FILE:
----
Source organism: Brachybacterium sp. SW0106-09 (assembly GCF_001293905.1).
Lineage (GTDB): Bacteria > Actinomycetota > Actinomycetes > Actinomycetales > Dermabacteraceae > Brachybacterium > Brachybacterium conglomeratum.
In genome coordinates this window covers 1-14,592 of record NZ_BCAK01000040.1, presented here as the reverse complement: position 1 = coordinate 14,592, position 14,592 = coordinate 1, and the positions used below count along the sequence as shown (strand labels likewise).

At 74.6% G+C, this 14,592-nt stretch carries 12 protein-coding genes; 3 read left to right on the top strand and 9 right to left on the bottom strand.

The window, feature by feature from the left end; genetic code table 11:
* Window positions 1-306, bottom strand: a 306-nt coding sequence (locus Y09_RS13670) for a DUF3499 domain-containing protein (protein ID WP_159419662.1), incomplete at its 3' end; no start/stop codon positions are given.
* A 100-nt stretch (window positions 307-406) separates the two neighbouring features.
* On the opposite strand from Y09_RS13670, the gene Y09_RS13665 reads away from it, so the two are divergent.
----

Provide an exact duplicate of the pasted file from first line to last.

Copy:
Source organism: Brachybacterium sp. SW0106-09 (assembly GCF_001293905.1).
Lineage (GTDB): Bacteria > Actinomycetota > Actinomycetes > Actinomycetales > Dermabacteraceae > Brachybacterium > Brachybacterium conglomeratum.
In genome coordinates this window covers 1-14,592 of record NZ_BCAK01000040.1, presented here as the reverse complement: position 1 = coordinate 14,592, position 14,592 = coordinate 1, and the positions used below count along the sequence as shown (strand labels likewise).

At 74.6% G+C, this 14,592-nt stretch carries 12 protein-coding genes; 3 read left to right on the top strand and 9 right to left on the bottom strand.

The window, feature by feature from the left end; genetic code table 11:
* Window positions 1-306, bottom strand: a 306-nt coding sequence (locus Y09_RS13670) for a DUF3499 domain-containing protein (protein ID WP_159419662.1), incomplete at its 3' end; no start/stop codon positions are given.
* A 100-nt stretch (window positions 307-406) separates the two neighbouring features.
* On the opposite strand from Y09_RS13670, the gene Y09_RS13665 reads away from it, so the two are divergent.